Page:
English In Manila
Islas Filipinas offers the
best ASEAN opportunity for
English-taught university degrees and
preppy dorm, ESL schools.
Korean and Japanese 'barkadas', Vietnam pals, Indian friends, and even young and enterprising Ukranians visit the Philippines for one specific purpose--to learn English in a native speaking country or earn a low cost, university degree in the health sciences or in engineering that is taught in English.
Manila, Baguio and Cebu are the ESL hotspot learning centers where many Asians flock to for a 1 month or 2 month immersive cram school learning English as a 2nd langauge. The prep dorm school environment and the one-on-one teaching sessions come highly recommended by previous students of these Japanese or Korean managed transplant schools. They hire local Pinoys to teach ESL module courses. Asian "schoolies" wanting to learn to write and speak English are a holiday travel phenomenon unique to the Philippines. English learning is one of the most hyped reasons for traveling to the country, Asian and Ukranian students often find that the place is both drastically underrated and way overrated yet still worth all the fuss.
SMEAG Central campus dorm school in Cebu offers plenty of in-house amenities to attract visiting Asian students to visit the Philippines and enroll in month-long crash courses
South Koreans, by huge numbers, are making the most of what they find in Manila and Cebu as well as local urban hubs and off-grid gems. They discovered by happy circumstance that the closest country where they can have a cheap summer holiday and home away from home is Las Islas Filipinas.
On the other hand, Western travelers come here to look for cheaper expat retirement options than the more highly recommended ASEAN gems--Malaysia, Vietnam, Cambodia, Laos.
Or be alone in El Nido during low season and have the place all to yourself (like celebrity Margot Robbie and boyfriend) while the "schoolies" get bombed and raucous elsewhere.
SMEAG's Spartan dorm school offers cottage-style, in-school accomodations and a swimming pool as part of its amenities. ESL learning vacations by Asian students are laid-back and fun compared to their counterparts in their home countries.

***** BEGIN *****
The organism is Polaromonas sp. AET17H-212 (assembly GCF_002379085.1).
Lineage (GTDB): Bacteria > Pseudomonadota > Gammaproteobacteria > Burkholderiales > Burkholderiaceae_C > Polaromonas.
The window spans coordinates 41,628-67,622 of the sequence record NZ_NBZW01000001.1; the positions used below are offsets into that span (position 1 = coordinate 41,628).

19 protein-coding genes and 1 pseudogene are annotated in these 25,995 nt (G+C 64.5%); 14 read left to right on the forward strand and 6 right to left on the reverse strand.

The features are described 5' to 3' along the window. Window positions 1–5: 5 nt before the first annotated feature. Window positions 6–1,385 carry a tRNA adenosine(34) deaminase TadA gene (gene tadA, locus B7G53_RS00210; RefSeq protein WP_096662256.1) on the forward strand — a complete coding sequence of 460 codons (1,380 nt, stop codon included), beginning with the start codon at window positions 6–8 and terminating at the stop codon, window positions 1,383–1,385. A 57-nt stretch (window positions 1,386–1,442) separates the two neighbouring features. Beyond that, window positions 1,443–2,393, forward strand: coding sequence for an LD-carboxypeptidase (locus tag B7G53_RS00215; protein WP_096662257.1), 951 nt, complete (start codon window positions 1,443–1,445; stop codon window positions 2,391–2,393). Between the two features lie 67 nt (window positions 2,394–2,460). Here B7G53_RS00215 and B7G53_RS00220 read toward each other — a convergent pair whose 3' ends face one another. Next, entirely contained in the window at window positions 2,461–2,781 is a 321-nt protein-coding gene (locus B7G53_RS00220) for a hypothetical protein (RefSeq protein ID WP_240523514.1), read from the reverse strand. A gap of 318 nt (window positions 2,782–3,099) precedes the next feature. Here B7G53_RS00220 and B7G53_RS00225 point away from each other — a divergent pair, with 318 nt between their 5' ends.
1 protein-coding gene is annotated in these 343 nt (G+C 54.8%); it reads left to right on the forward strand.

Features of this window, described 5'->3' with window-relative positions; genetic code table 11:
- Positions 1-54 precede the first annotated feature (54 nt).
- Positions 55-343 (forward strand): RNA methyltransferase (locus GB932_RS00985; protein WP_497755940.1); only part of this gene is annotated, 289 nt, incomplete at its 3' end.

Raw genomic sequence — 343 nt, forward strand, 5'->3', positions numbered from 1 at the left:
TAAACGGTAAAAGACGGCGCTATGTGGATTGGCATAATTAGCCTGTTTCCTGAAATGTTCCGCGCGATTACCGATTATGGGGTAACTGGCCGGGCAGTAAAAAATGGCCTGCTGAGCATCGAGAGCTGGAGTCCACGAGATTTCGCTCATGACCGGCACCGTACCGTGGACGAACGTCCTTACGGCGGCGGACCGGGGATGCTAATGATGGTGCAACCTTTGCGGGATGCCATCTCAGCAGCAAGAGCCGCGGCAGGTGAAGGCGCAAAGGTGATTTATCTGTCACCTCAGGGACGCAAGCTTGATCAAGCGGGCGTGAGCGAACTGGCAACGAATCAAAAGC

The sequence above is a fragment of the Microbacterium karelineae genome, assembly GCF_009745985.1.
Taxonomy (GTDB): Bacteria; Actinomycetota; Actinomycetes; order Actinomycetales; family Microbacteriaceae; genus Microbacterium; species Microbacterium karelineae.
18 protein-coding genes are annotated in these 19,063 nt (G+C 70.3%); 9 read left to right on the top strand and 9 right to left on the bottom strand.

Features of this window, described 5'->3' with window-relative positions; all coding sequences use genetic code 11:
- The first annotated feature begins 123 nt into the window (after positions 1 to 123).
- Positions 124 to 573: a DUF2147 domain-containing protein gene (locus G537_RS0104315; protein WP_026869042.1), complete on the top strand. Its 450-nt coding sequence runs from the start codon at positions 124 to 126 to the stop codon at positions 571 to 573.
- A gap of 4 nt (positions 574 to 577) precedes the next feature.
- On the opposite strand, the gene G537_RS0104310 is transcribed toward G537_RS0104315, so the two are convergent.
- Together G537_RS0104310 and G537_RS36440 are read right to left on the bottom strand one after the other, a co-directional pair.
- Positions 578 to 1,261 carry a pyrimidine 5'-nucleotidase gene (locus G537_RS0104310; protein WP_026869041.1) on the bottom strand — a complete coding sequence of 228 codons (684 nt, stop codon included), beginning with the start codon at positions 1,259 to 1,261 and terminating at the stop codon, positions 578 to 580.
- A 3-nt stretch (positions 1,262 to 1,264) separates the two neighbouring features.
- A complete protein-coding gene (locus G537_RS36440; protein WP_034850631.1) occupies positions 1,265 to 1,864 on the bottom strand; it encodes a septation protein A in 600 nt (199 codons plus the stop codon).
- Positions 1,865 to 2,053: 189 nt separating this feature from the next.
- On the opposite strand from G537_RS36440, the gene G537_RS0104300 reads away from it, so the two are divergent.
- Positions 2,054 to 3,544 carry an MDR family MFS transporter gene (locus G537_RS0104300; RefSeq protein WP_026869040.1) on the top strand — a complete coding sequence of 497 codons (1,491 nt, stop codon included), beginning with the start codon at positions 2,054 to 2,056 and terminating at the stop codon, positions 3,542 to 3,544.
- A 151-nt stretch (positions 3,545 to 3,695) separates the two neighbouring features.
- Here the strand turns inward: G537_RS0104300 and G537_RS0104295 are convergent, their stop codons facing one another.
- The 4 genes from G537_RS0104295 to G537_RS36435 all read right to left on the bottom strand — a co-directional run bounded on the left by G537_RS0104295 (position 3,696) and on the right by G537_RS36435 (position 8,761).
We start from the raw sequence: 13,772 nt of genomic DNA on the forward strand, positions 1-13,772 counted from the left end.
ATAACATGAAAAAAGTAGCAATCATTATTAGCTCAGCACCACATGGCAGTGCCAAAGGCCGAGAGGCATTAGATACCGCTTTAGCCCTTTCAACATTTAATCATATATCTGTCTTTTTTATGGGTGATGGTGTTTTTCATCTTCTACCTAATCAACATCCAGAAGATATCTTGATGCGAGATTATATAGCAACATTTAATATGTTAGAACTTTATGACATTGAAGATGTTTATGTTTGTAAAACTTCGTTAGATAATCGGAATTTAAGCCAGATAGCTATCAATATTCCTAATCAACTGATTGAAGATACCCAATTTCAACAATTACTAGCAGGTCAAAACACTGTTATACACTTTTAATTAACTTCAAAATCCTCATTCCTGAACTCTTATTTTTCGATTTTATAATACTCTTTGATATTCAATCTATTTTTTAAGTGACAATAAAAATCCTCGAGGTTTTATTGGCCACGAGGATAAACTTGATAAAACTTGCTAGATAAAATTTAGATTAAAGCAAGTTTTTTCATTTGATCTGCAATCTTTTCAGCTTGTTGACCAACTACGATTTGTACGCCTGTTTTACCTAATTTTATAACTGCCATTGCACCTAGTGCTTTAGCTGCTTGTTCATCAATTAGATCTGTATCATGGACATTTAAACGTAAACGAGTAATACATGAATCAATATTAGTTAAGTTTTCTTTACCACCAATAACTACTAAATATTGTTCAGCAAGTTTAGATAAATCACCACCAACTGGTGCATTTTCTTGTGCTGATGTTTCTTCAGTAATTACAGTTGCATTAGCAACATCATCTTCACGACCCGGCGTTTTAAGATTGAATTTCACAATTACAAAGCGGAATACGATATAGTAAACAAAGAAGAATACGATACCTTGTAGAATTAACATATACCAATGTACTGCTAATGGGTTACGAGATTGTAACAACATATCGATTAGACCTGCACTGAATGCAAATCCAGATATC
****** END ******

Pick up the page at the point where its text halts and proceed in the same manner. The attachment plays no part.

Learning English and Earning a Medical Degree
University graduates in Korea and Japan learn soon enough that they can get better josb in their home countires when they have a good command of English via extra-curricular ESL courses. There is a concern among high school students in these Asian countries that the quality of English education in their primary schools and even a the university level is still inadequate. Going to another country and learning English with native language speakers allows Asians a hands-on immersion in both reading, writing and conversing in English.
Enterprising Japanese and Korean school pioneers in the Philippines seeing that almost every Filipino who went to school can teach conversational English and run an ESL module based learning system and have put up plenty of transplant ESL schools in Cebu and Baguio, as well as in Manila. For as low as $800 to $1600, foreigners can enroll in Philippine-based English language learning schools for periods of up to 4 months--for cram classes. In South Korea, it costs the equivalent of Php 3,000 per hour to have a one-on-one, private English tutor. In the Philippines, a private English tutor can be hired for as low as Php 300 per hour, and the experience is more like having a friend teach and talk with them like an American. Teaching styles in Korea are more formal and many Koreans prefer the warm and engaging Filipino learning experience when choosing a low cost ESL opportunity.